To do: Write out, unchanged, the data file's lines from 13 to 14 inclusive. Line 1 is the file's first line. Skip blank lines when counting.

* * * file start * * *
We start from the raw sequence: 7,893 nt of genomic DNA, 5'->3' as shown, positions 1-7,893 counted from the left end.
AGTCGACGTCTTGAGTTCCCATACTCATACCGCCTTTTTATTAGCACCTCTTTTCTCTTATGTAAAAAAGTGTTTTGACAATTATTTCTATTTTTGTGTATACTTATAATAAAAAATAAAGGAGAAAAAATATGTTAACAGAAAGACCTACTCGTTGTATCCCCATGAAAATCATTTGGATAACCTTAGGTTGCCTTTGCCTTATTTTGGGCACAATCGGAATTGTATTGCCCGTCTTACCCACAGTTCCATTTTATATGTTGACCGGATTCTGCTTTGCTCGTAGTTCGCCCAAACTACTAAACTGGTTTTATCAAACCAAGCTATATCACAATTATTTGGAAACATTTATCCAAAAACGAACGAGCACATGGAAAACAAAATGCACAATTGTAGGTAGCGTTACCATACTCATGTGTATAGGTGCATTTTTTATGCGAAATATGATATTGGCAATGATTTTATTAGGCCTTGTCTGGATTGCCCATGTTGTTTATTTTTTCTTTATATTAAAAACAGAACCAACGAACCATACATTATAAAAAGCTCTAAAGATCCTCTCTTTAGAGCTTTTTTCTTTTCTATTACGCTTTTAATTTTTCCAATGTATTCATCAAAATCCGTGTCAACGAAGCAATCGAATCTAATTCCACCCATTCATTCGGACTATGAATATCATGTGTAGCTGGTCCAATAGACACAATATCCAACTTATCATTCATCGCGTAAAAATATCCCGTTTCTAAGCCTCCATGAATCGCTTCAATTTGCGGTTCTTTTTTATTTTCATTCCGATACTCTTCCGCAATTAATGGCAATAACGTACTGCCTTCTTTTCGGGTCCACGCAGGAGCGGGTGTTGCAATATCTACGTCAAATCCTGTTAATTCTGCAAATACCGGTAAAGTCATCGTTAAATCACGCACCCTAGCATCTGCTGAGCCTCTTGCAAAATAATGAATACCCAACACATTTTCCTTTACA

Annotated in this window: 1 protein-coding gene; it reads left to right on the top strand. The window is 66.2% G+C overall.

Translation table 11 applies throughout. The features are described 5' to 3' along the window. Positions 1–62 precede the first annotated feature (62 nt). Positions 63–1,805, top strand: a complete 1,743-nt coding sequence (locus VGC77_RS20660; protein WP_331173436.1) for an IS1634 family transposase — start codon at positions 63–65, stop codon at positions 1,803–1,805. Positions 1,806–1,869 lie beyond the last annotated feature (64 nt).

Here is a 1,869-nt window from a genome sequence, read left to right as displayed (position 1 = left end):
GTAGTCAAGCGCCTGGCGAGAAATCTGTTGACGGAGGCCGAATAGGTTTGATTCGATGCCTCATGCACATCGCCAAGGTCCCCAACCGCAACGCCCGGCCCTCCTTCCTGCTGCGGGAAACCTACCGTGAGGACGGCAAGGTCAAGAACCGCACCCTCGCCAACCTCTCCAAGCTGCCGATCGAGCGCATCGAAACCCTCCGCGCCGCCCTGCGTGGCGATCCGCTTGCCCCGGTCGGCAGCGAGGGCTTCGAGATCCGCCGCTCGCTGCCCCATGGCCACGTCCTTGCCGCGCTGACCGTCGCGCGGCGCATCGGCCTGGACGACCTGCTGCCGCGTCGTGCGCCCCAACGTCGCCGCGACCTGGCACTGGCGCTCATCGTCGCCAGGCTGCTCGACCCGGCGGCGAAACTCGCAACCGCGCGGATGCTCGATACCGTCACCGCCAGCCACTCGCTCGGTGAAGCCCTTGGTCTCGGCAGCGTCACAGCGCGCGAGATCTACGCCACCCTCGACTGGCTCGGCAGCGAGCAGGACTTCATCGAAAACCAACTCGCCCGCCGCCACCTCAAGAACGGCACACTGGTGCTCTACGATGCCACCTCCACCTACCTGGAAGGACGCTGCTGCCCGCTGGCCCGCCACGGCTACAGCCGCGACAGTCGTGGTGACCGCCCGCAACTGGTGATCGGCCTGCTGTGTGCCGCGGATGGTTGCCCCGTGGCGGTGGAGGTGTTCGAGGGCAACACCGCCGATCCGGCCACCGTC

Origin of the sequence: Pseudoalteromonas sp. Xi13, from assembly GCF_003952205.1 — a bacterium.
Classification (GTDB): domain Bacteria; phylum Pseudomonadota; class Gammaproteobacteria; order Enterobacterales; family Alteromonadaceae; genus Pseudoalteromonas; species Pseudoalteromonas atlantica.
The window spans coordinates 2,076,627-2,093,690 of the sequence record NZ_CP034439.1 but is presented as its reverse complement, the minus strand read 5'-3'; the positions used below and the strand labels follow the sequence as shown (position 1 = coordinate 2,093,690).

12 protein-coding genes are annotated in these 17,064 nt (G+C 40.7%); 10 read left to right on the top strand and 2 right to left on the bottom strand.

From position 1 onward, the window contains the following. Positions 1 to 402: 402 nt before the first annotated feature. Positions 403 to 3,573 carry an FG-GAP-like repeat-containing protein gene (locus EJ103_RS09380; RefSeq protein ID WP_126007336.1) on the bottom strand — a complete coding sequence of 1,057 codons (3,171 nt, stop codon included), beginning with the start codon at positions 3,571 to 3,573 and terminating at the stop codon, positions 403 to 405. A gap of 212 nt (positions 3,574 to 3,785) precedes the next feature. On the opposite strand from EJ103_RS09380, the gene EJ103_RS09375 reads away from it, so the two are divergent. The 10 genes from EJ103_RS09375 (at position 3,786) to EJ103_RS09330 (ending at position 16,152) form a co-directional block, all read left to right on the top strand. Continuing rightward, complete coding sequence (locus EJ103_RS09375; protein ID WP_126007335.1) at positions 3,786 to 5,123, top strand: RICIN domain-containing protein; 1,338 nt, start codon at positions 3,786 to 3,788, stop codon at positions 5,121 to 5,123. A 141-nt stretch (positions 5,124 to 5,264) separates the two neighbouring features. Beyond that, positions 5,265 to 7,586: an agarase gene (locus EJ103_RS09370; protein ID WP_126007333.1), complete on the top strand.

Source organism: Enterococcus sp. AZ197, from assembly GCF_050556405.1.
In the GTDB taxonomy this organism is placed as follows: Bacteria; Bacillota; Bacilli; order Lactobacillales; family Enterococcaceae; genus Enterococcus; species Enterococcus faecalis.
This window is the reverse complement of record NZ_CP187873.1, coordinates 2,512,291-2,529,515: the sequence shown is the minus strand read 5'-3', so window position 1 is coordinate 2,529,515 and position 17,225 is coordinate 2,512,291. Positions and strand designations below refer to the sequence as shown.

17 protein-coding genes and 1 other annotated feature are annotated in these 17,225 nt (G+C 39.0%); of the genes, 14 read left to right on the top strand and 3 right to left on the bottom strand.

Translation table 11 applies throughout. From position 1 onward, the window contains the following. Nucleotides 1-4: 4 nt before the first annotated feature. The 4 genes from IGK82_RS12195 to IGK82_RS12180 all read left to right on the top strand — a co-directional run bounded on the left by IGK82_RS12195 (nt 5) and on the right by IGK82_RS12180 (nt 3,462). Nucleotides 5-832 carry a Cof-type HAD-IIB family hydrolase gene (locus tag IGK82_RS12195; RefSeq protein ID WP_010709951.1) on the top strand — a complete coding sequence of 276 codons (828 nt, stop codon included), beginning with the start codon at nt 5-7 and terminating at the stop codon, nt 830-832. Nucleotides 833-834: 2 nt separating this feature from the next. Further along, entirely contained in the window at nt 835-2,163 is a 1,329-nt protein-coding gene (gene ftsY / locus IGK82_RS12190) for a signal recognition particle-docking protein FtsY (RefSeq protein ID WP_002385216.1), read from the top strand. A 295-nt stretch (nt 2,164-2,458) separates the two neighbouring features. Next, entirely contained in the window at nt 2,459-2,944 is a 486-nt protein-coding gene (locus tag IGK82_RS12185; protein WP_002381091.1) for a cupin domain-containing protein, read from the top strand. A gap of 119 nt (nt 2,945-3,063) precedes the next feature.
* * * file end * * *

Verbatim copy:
In the GTDB taxonomy this organism is placed as follows: Bacteria; Bacillota; Bacilli; order Lactobacillales; family Enterococcaceae; genus Enterococcus; species Enterococcus faecalis.
This window is the reverse complement of record NZ_CP187873.1, coordinates 2,512,291-2,529,515: the sequence shown is the minus strand read 5'-3', so window position 1 is coordinate 2,529,515 and position 17,225 is coordinate 2,512,291. Positions and strand designations below refer to the sequence as shown.